Heavenly Serbia: From Myth to Genocide
Hurst, 1999 - 233 pages
Heavenly Serbia traces Serbia's expansionist impulses to Serbian national mythology. The dominant myth - that of "Heavenly Serbia" - appeared soon after the Battle of Kosovo in 1389. It attributed the Serb's defeat by the Turks and the loss of the medieval Serbian state to the Serb's preference for moral salvation over military victory. By emphasizing their commitment to the heavenly kingdom and promising an eventual restoration of the Serbian empire, this myth helped the Serbs to bear their centuries-long domination by a foreign power. Though they ultimately shed the Turkish yoke and regained statehood in the nineteenth century, the Serbs, according to Anzulovic, retained this central myth in the form of feelings of superiority to their neighbors, and a sense of destiny ordaining them to become the dominant power in the Balkans. The myth has been perpetuated by political and religious leaders, historians, novelists, and artists, and has found acceptance abroad as well.
Results 1-3 of 25
Serbian nineteenth - century historiography , however , depicted the Serbs '
settlement in the Pannonian plain principally as a result of an allegedly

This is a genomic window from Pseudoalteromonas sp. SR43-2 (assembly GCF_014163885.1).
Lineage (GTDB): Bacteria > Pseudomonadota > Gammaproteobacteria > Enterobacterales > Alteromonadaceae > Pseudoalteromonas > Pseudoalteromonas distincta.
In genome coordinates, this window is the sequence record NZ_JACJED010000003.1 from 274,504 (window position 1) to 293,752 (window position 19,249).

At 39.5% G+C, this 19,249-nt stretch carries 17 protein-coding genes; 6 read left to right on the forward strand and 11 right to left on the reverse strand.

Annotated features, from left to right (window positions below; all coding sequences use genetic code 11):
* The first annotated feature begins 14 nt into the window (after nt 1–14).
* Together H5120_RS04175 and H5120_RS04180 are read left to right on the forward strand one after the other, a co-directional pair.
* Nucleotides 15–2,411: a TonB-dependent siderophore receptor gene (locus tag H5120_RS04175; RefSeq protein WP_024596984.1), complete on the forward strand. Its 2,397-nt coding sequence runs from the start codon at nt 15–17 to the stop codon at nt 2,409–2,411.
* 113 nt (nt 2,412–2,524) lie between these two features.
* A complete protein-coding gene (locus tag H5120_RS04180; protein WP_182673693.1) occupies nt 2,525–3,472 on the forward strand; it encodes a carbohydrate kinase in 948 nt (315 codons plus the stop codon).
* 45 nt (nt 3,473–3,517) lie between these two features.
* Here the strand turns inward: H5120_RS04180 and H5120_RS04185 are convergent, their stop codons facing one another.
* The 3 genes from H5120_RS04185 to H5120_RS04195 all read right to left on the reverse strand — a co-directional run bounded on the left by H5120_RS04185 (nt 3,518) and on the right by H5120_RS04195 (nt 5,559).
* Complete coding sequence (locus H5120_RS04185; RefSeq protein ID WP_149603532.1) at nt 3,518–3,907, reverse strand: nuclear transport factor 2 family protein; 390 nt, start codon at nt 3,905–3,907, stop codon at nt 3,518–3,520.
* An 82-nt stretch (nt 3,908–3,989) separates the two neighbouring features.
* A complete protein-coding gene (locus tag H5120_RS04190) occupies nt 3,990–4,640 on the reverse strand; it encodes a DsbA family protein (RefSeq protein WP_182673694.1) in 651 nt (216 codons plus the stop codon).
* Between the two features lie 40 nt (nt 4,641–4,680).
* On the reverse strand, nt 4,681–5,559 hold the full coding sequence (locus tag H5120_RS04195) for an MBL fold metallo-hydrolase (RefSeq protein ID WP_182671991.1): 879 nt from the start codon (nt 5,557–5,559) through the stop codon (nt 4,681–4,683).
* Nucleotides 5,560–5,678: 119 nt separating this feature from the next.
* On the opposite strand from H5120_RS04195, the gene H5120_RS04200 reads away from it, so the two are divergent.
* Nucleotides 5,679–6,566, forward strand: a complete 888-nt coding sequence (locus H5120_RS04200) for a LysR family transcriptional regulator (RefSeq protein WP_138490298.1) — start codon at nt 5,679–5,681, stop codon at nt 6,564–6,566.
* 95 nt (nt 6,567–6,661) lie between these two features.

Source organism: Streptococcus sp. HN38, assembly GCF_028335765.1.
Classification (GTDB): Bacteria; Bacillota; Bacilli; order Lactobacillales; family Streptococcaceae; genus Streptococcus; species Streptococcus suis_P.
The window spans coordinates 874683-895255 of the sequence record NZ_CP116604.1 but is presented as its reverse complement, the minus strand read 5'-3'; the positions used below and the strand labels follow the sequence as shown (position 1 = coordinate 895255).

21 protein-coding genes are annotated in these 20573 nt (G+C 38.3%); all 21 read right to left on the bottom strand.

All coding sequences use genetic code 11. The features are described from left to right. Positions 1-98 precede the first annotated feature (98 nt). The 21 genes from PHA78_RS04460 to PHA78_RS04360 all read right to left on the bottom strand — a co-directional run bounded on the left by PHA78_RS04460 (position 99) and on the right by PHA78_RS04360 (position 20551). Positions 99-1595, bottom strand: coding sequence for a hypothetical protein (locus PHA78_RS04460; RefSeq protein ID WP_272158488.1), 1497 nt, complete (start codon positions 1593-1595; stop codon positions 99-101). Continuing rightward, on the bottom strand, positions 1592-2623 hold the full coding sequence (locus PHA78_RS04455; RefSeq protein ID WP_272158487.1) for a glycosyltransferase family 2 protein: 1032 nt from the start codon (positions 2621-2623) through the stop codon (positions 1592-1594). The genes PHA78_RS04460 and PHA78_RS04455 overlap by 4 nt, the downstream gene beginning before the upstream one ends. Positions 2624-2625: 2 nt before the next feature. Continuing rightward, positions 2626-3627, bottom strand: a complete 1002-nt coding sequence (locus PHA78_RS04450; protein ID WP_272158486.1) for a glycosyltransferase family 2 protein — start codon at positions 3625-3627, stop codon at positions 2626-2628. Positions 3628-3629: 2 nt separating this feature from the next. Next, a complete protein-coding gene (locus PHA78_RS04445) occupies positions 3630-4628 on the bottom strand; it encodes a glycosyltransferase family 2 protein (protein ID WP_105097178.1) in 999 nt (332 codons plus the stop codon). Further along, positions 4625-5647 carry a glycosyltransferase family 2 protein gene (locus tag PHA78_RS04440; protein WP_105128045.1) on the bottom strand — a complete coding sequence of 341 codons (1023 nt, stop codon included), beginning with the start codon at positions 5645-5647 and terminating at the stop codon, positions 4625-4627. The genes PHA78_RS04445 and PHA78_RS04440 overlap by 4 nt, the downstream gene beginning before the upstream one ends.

cataclysmic exodus in 1690 , called the Great Migration . Among the
consequences of that ...
One source of his information is lists of persons compiled in every village , town ,
and city in Yugoslavia , except for Macedonia and Slovenia . He has
complemented these findings with the results obtained by various commissions
on war ...
As for the de facto creation of a Muslim enclave , it did not require any effort by
the international community but was a result of its passivity . Another
commentator writing in the same magazine explained why one should not be
What people are saying - Write a review
Heavenly Serbia: from myth to genocideUser Review - Not Available - Book Verdict
An independent scholar living in Washington, DC, Anzulovic interprets Serbia's violent history as a consequence of historical legacies: Saint Sava's mystical identification of the church and nation ... Read full review
The Encounter with the Turks
Dinaric Highlanders and Their Songs
4 other sections not shown